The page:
Nina Pascucci

Nina Pascucci ’14
I first began analyzing societal structures of race, class and culture in the public education system. While attending middle and high schools with high levels of diversity of race and class, institutionalized separations were still visible. Classes, clubs and social groups tended to divide along these lines, which made me question the nature of these structures and the impact they have on collective communities, individuals and ideas of identity. In college, I have continued to study the construction of race, class and ideas of difference. I have found that it affects the way I perceive my other areas of study and has significantly enriched my education.

Sayda Valentina Morales

Sayda Valentina Morales ’15
Growing up, I was always surrounded by people who looked like me, but once I entered a predominantly white high school, all that changed. It was then that I began to investigate my identity and notice the discrepancies between how I was treated compared to my white peers. Today, I am determined to educate those around me on the importance of cultural sensitivity and advocacy. I not only hope that everyone can celebrate one another’s differences in background and identity, but that we can also help to ensure that people are treated equally no matter what those differences are. This may sound impossible, but by just sitting down and discussing issues such as discrimination, color blindness or white privilege, we are so much closer to tackling them than if we just pretend they don’t exist.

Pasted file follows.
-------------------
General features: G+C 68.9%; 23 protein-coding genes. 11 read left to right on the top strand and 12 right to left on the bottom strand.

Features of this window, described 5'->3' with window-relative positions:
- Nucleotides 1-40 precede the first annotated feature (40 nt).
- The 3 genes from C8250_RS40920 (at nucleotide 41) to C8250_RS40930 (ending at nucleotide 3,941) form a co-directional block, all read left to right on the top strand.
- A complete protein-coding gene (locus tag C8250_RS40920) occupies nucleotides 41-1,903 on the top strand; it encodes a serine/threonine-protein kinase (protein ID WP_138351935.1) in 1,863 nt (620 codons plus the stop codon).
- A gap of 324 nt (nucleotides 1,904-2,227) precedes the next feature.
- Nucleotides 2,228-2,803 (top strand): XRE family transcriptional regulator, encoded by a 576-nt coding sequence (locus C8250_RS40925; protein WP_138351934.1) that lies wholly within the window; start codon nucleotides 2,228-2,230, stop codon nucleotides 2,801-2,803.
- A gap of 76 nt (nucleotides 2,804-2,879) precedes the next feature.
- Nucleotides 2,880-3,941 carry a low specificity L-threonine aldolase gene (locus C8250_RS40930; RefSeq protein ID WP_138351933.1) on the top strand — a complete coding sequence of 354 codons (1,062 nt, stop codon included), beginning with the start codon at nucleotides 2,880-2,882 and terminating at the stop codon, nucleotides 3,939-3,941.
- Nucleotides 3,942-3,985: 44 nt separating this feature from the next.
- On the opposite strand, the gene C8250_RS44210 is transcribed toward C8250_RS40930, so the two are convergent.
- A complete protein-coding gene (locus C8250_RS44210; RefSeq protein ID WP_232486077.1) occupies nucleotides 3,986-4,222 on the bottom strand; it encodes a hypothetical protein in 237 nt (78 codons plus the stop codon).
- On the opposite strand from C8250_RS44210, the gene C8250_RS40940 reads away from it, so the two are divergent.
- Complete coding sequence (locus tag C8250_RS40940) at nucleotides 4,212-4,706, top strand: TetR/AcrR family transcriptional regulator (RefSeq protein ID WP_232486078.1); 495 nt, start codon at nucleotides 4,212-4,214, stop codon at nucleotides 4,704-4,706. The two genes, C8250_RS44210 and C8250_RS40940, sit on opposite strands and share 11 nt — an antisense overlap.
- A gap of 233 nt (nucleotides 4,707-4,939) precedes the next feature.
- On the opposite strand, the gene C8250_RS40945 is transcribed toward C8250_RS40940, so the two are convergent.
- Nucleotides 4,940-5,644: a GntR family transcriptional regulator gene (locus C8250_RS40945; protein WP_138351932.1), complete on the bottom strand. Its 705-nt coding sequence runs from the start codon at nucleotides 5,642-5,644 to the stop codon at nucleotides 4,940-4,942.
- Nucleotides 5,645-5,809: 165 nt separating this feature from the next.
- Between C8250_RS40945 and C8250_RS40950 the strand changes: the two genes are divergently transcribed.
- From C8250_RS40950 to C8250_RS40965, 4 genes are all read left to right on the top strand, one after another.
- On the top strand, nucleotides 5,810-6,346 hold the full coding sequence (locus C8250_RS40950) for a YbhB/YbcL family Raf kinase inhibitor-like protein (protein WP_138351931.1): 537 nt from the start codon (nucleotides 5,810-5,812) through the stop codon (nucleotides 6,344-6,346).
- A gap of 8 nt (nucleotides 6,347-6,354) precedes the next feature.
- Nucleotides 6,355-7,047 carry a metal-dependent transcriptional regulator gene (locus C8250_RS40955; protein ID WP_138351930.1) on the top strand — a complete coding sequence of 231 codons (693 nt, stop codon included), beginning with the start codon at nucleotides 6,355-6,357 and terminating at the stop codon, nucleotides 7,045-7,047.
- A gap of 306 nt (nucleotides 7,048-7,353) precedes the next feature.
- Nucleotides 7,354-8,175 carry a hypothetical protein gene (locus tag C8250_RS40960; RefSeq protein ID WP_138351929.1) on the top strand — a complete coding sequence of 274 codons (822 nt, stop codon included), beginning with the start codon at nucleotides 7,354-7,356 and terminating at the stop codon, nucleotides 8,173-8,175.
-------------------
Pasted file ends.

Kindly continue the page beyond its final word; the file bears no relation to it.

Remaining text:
Sean Mulloy

Sean Mulloy ’14
Diversity is the variety of opinions, identities, experiences, ideologies, and backgrounds that make each of us unique. An appreciation of diversity hinges upon cultivating a community that resists homogeneity and instead fosters an understanding, respect and celebration of difference. It is only realized through the acknowledgment of how power and privilege operate in the world. It cannot be captured by checking a box on a form, but it can be nurtured through challenging ourselves and each other to think differently about the world, by challenging our assumptions, and joining the struggle for social justice and equality.